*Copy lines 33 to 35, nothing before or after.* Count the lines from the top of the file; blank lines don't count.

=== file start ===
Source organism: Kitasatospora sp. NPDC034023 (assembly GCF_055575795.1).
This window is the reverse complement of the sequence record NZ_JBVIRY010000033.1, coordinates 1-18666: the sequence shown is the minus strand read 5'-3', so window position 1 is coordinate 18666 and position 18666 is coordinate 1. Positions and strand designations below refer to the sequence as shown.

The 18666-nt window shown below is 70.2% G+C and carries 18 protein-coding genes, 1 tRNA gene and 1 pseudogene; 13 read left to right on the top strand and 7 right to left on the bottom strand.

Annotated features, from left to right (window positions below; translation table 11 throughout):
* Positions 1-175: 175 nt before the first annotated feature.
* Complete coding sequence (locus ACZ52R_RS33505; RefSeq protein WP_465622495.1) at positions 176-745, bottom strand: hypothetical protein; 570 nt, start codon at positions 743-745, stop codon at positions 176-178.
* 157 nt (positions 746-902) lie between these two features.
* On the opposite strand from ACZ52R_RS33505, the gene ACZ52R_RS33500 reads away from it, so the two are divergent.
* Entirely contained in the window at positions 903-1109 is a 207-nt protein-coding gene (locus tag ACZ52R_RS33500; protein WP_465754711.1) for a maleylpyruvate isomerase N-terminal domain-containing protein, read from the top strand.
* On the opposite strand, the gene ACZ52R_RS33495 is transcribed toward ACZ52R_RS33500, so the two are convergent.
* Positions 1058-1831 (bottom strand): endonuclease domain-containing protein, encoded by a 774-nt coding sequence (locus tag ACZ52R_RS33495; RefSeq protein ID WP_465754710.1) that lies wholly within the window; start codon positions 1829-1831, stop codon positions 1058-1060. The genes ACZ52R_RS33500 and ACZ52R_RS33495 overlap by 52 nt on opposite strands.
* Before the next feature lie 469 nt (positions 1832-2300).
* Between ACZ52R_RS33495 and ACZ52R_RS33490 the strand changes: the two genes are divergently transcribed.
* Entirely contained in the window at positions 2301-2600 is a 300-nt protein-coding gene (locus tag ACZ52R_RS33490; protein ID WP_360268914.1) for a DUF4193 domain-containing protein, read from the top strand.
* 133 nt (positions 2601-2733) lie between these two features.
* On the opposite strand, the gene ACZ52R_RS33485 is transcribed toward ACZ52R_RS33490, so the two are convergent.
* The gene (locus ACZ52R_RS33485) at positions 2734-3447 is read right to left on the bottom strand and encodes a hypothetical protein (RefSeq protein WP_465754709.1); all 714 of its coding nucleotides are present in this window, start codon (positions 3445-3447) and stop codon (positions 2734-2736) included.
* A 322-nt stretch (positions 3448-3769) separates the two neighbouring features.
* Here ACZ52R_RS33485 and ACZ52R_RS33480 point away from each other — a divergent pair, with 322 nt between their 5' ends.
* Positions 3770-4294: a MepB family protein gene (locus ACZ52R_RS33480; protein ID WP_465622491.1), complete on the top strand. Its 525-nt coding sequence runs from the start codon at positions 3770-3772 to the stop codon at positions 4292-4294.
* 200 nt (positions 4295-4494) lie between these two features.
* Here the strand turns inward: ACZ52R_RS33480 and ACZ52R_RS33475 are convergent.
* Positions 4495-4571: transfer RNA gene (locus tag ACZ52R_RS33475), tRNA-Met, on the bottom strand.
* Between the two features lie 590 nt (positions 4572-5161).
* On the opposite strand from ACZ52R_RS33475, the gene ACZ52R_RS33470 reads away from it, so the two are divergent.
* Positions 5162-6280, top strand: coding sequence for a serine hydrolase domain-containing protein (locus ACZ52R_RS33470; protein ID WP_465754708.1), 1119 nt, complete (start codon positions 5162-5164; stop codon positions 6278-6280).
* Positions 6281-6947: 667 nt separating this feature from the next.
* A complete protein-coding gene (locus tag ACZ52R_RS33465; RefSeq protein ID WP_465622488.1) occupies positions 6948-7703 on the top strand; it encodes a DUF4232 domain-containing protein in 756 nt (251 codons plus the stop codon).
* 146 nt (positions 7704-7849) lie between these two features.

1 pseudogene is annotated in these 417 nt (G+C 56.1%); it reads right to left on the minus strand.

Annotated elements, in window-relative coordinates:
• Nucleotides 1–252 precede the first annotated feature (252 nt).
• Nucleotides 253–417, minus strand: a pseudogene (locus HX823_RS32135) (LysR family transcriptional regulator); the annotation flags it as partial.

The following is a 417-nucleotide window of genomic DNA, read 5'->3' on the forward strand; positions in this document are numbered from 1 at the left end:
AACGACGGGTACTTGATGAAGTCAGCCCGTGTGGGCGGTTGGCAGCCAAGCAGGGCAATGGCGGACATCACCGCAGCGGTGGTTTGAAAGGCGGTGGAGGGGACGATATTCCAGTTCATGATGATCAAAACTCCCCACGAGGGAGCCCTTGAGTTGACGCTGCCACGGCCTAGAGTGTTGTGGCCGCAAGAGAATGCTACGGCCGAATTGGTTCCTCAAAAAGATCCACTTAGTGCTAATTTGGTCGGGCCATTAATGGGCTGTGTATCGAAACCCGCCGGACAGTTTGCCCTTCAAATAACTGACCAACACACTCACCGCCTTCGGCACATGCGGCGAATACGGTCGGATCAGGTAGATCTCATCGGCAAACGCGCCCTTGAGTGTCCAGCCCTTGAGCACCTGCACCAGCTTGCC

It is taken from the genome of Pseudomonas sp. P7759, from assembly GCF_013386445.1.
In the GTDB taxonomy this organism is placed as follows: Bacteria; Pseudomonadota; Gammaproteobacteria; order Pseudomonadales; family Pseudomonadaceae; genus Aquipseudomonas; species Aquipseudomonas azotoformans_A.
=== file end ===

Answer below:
• Nucleotides 253–417, minus strand: a pseudogene (locus HX823_RS32135) (LysR family transcriptional regulator); the annotation flags it as partial.

The following is a 417-nucleotide window of genomic DNA, read 5'->3' on the forward strand; positions in this document are numbered from 1 at the left end:
AACGACGGGTACTTGATGAAGTCAGCCCGTGTGGGCGGTTGGCAGCCAAGCAGGGCAATGGCGGACATCACCGCAGCGGTGGTTTGAAAGGCGGTGGAGGGGACGATATTCCAGTTCATGATGATCAAAACTCCCCACGAGGGAGCCCTTGAGTTGACGCTGCCACGGCCTAGAGTGTTGTGGCCGCAAGAGAATGCTACGGCCGAATTGGTTCCTCAAAAAGATCCACTTAGTGCTAATTTGGTCGGGCCATTAATGGGCTGTGTATCGAAACCCGCCGGACAGTTTGCCCTTCAAATAACTGACCAACACACTCACCGCCTTCGGCACATGCGGCGAATACGGTCGGATCAGGTAGATCTCATCGGCAAACGCGCCCTTGAGTGTCCAGCCCTTGAGCACCTGCACCAGCTTGCC